As I mentioned while in Tassie we visited the Cascades Female Factory, this place is Australia’s most significant historic site associated with female convicts. It was a purpose built, self-contained institution intended to reform female convicts and is the place to discover the stories of Australia’s convict women.
Thousands of women and children were imprisoned there and many never left, due to high rates of illness and infant mortality. Days after the first women were relocated there from the older prison which housed both men and women, the rules and regulations for the management of the house of correction were issued to the principal superintendent. The rules outlined the staff required to manage the establishment including a superintendent, a matron, an overseer and a task mistress for the crime class, a porter and a clerk and two constables. They also outlined how the women were to be divided in class and duties. There were three classes and on no account were they classes to communicate with each other.
The first class consisted of women recently arrived from England who exhibited good behaviour on the journey as well as those returning from service with good characters and those who had successfully seen out their probation in second class. This class was considered assignable and the women were sent to service when the appropriate employment could be found.
The second class was to comprised of those who had been guilty of minor offences and those who by their improved conduct were removed from third class also known as the crime class.
Those is third class or the crime class consisted of women who had been transported for the second time, those guilty of misconduct on their journey to the colony as well as those convicted of offences before the Supreme Court or those who committed offences while in the establishment.
One such offence was the offence of becoming pregnant yes becoming pregnant was an office didn’t matter if the sexual act was consensual or not so even if a woman had been raped and became pregnant it was still an offence to be pregnant. The baby would be born inside the prison and stay there for the first three years of life before being removed to an orphanage where they would remain till around the age of 13.
The class system regulated both clothing and daily tasks of the women, the first class were employed as cooks, task overseers and hospital attendants. The second class were employed in making clothes for the establishment and preparing and mending linen. The crime class was sentenced to the wash-tub, doing laundry for the factory, the orphan school and the penitentiary, they also carded and spun wool but of course all tasks were subject to change at the discretion of the Principal Superintendent.
When we were there is was raining sleet and so bloody cold and there were puddles of water around, we were told that the ground was a metre or two higher then it was back when it was in operation so during the winter months the women would be out doing their work in icy cold water up to their knees, they often did the washing in cold to icy cold water.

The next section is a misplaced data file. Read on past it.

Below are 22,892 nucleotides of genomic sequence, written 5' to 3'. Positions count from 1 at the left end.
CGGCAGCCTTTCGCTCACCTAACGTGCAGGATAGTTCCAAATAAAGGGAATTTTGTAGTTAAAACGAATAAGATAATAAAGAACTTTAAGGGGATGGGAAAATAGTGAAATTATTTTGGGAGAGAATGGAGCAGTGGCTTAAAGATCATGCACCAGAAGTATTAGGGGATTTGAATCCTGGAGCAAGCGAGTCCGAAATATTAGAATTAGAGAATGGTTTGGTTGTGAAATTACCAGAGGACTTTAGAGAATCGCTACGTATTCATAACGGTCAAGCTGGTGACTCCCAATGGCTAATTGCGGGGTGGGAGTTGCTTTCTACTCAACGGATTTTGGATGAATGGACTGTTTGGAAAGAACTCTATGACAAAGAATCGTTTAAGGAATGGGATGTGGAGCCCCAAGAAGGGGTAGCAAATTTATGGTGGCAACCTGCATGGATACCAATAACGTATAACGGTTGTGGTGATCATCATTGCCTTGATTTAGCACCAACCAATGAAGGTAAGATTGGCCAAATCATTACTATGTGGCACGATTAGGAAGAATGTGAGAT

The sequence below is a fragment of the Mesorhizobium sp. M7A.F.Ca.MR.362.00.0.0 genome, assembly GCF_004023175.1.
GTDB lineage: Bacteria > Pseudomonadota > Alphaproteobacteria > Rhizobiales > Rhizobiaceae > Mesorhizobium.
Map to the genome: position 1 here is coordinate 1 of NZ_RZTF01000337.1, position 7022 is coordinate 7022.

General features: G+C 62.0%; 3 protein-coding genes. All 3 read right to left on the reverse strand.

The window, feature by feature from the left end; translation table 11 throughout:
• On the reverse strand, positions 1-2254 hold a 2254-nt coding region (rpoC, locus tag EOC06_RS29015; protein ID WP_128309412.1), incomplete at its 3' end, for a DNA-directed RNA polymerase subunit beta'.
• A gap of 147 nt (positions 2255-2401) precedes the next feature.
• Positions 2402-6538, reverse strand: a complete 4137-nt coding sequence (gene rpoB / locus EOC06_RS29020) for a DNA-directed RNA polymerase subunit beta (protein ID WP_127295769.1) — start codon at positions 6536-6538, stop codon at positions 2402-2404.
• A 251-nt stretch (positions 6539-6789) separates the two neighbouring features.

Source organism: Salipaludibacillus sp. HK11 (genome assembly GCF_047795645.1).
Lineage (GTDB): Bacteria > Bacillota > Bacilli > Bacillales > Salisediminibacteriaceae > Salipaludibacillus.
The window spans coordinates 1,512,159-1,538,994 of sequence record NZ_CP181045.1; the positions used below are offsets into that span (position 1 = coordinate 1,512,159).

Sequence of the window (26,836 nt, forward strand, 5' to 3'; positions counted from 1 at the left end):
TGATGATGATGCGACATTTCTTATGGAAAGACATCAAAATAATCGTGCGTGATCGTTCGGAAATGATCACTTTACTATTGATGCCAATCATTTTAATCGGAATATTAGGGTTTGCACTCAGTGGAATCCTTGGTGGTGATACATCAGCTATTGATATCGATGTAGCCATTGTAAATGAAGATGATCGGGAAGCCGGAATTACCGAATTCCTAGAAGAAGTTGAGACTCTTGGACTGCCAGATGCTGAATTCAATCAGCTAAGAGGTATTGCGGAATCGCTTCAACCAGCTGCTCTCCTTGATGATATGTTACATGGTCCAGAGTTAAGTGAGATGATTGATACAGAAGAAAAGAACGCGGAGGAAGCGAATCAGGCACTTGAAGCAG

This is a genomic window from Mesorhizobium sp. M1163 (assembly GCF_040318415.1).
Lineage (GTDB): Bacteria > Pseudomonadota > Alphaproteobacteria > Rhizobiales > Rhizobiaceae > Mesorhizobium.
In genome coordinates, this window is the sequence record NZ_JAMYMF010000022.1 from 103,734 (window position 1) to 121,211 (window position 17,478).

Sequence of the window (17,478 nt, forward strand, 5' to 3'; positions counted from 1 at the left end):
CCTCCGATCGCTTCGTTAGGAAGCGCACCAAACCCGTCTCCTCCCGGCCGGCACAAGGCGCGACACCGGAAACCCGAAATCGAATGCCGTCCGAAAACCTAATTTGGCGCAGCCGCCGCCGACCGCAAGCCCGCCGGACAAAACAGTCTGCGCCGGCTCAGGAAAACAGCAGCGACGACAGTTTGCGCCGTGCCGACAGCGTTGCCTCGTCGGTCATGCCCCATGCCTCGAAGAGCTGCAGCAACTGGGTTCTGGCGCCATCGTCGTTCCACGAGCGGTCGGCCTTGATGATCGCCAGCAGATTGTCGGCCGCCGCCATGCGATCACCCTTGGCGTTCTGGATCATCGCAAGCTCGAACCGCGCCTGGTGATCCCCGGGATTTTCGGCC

During the summer months the inmates spent many long hours usually around 12 hours a day working and even the slightest disobedience to the rules was punishable.
“Females guilty of disobedience of orders, neglect of work, profane, obscene, or abusive language, insubordination, or other turbulent or disorderly or disrespectful conduct, shall be punished by the superintendent with close confinement in a dark or other cell, until her case shall be brought under consideration of the Principal Superintendent.”
When convict transportation to “Van Diemen’s Land” as Tasmania was once known as ceased in 1853, parts of the Female Factory site were used by new institutions with the main site being proclaimed a gaol in 1856 with its running being transferred to local authorities although it remained to be known as the Female Factory. The site housed a male invalid depot, a female invalid depot and a boys reformatory in 1869.
It was at this time the Female Factory was scaled back to yards 1 and 2 and rear of yard 5 at it’s hight the Female Factory took up the whole of the street it is housed in but only a small part of it is left and it is now a historic site.
The years to follow saw other institutions come and go including a Contagious Diseases Hospital a Living-in-Home and Hospital for the insane. The Women’s Prison site finally closed in 1877 and by 1904 the place was no longer used at all.
In 1905 the site was auctioned by the government to private buyers at that time nearly all the buildings had been demolished with a number of industrial buildings constructed across the site. It was in the early 1970’s that the Women’s Electoral Lobby sought out a Federal government grant to purchase yard 1 handing over management to the Parks and Wildlife Service.
It was between 1999-2004 that the Female Factory Historic Site Ltd acquired yard 3 and the Matron’s Quarters and in 2008 the Tasmanian Government purchased the remaining part of yard 4 to form the Historic Sit as it is today.